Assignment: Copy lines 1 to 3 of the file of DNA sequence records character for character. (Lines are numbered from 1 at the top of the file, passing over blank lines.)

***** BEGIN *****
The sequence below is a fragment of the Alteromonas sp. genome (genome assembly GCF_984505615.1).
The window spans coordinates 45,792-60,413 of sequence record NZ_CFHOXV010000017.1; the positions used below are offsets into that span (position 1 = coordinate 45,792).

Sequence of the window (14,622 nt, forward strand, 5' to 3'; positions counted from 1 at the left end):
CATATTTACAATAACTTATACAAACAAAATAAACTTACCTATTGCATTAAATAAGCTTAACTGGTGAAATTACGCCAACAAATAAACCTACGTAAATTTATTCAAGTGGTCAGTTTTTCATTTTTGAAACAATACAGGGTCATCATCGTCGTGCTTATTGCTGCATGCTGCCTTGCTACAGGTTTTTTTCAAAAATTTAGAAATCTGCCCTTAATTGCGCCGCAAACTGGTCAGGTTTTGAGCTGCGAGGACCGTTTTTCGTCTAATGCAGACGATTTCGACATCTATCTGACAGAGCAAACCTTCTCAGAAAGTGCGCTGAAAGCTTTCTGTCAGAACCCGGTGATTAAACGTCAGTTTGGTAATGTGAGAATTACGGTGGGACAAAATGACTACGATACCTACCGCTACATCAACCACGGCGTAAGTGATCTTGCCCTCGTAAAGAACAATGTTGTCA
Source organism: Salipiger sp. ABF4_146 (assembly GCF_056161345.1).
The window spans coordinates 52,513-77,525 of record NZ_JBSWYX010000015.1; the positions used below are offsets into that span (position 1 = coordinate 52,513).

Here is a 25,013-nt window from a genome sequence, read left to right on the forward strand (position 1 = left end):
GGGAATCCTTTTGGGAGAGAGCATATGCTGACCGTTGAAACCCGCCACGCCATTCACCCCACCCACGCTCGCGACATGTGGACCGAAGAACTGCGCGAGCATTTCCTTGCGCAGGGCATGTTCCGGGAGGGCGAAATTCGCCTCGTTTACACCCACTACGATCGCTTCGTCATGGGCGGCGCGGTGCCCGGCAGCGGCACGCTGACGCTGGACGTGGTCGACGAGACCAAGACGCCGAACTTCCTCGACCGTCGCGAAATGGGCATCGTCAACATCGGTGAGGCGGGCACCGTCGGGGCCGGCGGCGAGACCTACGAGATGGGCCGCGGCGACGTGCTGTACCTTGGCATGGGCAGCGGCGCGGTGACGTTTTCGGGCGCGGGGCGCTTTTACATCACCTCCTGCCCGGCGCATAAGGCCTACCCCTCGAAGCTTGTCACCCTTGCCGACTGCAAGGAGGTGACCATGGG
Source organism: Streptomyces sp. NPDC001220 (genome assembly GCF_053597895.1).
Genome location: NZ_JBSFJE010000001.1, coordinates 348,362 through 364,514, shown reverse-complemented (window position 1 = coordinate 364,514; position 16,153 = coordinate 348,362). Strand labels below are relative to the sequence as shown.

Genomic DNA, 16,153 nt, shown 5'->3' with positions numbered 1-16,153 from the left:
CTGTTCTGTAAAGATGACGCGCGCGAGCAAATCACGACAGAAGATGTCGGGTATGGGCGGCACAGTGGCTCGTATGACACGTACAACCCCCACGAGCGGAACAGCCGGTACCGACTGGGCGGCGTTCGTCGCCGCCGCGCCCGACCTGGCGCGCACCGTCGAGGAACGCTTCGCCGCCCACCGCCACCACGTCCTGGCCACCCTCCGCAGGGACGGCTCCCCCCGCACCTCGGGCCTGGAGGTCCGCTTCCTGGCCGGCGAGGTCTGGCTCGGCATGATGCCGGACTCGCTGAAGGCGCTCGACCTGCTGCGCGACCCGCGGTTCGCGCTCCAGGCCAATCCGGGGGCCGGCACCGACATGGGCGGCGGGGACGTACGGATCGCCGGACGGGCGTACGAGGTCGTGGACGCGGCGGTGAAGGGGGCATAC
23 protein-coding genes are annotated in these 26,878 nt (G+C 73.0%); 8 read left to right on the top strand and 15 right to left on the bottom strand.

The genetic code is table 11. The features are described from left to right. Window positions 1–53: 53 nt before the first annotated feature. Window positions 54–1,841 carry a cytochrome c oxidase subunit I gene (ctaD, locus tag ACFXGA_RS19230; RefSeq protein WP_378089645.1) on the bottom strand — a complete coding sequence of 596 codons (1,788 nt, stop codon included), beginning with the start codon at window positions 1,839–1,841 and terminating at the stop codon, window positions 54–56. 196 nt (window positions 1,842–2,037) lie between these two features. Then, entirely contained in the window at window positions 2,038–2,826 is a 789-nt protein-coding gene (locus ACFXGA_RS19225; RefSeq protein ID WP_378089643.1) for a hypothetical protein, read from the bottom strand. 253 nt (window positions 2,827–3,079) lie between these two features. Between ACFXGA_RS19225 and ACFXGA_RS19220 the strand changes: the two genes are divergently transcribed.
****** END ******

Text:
The sequence below is a fragment of the Alteromonas sp. genome (genome assembly GCF_984505615.1).
The window spans coordinates 45,792-60,413 of sequence record NZ_CFHOXV010000017.1; the positions used below are offsets into that span (position 1 = coordinate 45,792).

Sequence of the window (14,622 nt, forward strand, 5' to 3'; positions counted from 1 at the left end):